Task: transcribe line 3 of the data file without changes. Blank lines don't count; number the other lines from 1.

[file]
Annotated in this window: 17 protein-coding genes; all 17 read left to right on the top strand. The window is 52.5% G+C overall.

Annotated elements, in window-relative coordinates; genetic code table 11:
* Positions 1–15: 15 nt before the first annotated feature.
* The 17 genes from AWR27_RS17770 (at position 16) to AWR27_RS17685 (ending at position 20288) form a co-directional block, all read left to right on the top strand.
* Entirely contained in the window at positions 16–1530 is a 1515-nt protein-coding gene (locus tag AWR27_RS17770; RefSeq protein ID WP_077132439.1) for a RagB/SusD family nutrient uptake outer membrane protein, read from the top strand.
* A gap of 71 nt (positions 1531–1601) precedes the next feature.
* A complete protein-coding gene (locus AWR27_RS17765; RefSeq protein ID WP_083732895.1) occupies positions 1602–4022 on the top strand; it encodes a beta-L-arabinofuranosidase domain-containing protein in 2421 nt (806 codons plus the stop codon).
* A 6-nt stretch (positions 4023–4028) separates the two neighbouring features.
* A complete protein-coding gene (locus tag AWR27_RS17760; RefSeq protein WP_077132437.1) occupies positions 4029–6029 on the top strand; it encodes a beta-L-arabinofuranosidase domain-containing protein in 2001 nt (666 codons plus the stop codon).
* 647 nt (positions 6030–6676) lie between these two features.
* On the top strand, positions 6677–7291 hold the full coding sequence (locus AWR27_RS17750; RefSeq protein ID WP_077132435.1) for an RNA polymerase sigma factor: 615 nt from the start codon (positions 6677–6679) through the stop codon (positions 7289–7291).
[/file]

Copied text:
* Positions 1–15: 15 nt before the first annotated feature.